I don’t need to tell you how big trust in business and marketing is.
Trust is everything.
You can pull every clever trick in the book, invest thousands of dollars in slick, sexy advertising and work tirelessly on conversion optimization tactics.
But at the end of the day, it’s trust that leads to sales.
That’s probably why word-of-mouth marketing is just as important as it’s ever been.
A new study from Ogilvy, Google and TNS found,
word of mouth is the most powerful factor when it comes to consumers’ relationships with brands.
According to that study, 74% of consumers cite word of mouth as being the most powerful factor.
And this totally makes sense.
I’ll trust the input of a friend or family member over some hotshot salesman any day of the week.
So, when it comes to your Twitter profile, trust-building should be given top priority.
You obviously want to grow your following.
But more importantly, you want your followers to trust you and take your opinion seriously.
Which elements should you focus on to build trust?
In this post, I share 16 essentials mandatory for creating a trust-boosting Twitter profile.
What’s the first thing Twitter users see when landing on your profile?
For most, it’s your background image.
Of course, it needs to look great and have the right pixel dimensions.
But it also needs to incorporate the same branding elements you use in your logo, on your website, other social accounts and so on.
Here’s a good example from Burt’s Bees:
Here’s another from Mashable:
Both incorporate a color scheme, style and message congruent with their overall brand.
This is important because it typically takes being exposed to your brand five to seven times before customers will buy.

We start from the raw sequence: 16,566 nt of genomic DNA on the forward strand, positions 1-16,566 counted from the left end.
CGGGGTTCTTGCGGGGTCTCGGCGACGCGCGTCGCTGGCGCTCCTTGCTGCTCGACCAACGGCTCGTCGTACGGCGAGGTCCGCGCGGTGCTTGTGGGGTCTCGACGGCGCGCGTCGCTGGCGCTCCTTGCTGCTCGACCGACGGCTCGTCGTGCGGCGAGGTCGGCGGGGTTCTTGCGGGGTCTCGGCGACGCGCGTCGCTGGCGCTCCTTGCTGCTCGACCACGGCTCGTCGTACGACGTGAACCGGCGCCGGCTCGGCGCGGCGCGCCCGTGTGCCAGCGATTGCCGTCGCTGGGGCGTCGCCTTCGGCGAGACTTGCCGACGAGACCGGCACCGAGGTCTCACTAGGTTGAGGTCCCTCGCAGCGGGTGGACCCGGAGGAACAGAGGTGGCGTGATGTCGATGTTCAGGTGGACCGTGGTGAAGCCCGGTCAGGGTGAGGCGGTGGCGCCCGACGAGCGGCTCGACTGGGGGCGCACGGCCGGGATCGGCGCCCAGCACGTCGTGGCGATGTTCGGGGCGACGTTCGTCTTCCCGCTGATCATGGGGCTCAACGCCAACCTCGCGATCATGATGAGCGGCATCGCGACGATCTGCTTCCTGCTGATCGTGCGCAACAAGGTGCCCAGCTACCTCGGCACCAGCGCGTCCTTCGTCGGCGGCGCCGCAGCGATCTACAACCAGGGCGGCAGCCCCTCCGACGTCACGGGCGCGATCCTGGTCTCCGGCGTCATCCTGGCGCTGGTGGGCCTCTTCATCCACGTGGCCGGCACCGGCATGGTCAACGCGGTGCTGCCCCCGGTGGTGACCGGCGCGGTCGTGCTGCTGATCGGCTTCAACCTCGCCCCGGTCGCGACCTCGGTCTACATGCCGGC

Equally important is your profile picture.
Again, it needs to be appealing and be in line with the rest of your branding.
Here’s the image I use for my Neil Patel Twitter profile:
It’s simple yet professional, and visitors can instantly recognize me.
Here’s the profile picture for The Art of Manliness:
It’s matches the central theme of the Art of Manliness website.
I’ve mentioned before that adding a trust seal to your checkout page can increase conversions.
Twitter has its own version of a trust seal, which is a blue check mark.
It looks like this:
Although it’s just a small, simple icon, it can pump up your trustworthiness considerably because Twitter users instantly know your account is authentic.
I know I always look for the blue verified badge when I’m searching for a celebrity or major brand.
To get verified, you’ll need to submit a request, which you can learn about here.
And here are some of the basic elements you must have in order to be approved:
Twitter allows you to include some brief biographical information on your profile.
This is the perfect place to explain your credentials and what you bring to the table.
Use this space wisely.
Here’s the info I include on my profile:
Here’s the info Chris Ducker includes:
Just don’t go overboard tooting your own horn to the point of being annoying.
Twitter also allows you to include a link to a website in your profile.
This is great for driving referral traffic and can also serve as a trust-booster.